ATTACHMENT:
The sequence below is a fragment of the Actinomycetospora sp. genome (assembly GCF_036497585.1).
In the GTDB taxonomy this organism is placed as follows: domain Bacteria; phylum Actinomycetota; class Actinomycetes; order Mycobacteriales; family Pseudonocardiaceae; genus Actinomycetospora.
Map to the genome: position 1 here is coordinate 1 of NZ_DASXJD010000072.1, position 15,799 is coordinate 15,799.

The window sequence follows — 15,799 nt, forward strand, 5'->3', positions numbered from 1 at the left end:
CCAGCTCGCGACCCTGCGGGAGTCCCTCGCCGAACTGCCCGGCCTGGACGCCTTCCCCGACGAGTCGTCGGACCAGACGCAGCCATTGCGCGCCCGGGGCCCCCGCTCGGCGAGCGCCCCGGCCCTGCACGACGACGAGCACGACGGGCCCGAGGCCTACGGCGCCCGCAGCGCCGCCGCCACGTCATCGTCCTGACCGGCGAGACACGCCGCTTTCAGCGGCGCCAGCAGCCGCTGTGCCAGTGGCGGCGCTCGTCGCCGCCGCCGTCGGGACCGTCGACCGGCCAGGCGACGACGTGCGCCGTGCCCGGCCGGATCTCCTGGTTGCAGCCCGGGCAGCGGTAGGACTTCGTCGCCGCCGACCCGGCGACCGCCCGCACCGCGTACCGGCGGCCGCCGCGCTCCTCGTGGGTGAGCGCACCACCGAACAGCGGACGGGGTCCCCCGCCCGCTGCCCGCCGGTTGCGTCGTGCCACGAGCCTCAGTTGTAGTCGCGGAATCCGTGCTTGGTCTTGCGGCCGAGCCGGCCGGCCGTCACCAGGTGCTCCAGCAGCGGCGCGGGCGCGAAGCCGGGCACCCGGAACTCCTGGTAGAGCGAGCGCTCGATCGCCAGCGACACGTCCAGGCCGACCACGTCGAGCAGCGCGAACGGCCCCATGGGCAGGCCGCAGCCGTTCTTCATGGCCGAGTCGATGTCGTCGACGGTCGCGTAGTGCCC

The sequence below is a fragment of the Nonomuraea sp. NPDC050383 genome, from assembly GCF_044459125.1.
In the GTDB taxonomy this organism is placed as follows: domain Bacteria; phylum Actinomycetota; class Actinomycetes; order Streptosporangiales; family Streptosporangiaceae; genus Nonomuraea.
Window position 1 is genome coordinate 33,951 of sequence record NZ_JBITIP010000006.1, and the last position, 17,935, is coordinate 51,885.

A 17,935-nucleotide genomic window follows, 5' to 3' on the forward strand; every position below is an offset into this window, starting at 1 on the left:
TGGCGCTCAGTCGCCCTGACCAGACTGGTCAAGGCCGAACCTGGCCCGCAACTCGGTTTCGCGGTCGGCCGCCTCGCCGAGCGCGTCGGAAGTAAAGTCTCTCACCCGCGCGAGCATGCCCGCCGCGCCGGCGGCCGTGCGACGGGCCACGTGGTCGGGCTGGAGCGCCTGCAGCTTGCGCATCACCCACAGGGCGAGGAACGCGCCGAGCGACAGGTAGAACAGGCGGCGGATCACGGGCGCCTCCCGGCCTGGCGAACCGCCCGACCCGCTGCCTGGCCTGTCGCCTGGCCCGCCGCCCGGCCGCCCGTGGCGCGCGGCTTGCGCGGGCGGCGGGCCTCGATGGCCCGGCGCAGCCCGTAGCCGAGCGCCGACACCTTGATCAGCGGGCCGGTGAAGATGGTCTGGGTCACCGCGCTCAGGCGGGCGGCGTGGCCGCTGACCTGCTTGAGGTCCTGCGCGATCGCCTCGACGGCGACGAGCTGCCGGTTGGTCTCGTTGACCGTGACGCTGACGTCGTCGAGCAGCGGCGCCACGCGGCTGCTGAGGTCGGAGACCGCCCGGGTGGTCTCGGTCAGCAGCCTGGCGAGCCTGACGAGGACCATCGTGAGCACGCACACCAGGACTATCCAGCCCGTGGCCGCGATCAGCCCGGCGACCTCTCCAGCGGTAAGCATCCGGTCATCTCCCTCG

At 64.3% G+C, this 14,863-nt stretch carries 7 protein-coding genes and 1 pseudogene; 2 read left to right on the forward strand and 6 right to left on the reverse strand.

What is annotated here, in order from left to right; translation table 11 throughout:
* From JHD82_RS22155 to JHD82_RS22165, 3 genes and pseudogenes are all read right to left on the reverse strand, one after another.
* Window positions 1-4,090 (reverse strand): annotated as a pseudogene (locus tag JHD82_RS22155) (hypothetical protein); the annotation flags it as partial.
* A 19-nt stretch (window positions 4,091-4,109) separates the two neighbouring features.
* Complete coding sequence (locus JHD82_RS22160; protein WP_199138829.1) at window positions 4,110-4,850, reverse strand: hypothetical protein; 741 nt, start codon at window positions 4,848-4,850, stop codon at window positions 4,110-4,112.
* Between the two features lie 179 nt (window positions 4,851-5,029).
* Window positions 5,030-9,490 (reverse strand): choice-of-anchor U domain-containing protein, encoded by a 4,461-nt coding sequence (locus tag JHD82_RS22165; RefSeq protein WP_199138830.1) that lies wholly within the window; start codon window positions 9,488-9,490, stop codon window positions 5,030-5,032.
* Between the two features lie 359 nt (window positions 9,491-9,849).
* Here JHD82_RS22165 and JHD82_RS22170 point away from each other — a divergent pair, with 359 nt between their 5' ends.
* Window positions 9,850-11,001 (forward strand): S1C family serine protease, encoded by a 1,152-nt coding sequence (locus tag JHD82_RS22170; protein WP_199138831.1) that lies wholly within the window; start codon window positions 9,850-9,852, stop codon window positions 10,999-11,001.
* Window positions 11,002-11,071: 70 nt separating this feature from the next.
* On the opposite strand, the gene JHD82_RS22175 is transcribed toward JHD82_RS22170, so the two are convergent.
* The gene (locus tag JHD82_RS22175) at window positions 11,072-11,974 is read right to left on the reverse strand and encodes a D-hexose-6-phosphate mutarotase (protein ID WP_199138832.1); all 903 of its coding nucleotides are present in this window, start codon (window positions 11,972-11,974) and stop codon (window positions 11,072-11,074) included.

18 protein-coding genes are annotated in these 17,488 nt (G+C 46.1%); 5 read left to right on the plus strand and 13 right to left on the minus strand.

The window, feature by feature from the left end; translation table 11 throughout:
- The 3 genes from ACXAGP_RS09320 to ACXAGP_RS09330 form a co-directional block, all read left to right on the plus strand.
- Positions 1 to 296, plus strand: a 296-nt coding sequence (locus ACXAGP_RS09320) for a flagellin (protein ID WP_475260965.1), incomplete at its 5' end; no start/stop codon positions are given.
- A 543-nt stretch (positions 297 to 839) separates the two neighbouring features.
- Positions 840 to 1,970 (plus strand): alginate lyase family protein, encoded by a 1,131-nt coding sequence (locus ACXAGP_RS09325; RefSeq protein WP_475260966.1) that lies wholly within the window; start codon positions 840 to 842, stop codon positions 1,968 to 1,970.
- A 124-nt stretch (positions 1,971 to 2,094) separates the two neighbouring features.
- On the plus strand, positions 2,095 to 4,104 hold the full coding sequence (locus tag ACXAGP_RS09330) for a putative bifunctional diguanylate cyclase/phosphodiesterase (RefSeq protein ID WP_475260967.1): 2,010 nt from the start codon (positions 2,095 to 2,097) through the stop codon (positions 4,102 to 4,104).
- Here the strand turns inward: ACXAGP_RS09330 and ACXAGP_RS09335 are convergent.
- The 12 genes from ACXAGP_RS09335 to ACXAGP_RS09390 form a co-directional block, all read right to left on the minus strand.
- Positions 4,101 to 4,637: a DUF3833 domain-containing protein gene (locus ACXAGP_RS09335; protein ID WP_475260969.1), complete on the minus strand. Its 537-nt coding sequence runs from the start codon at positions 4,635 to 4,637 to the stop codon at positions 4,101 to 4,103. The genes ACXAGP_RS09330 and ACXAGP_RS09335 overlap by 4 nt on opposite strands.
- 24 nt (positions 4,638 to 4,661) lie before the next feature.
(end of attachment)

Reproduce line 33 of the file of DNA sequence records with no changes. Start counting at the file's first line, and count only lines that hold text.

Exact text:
- Here the strand turns inward: ACXAGP_RS09330 and ACXAGP_RS09335 are convergent.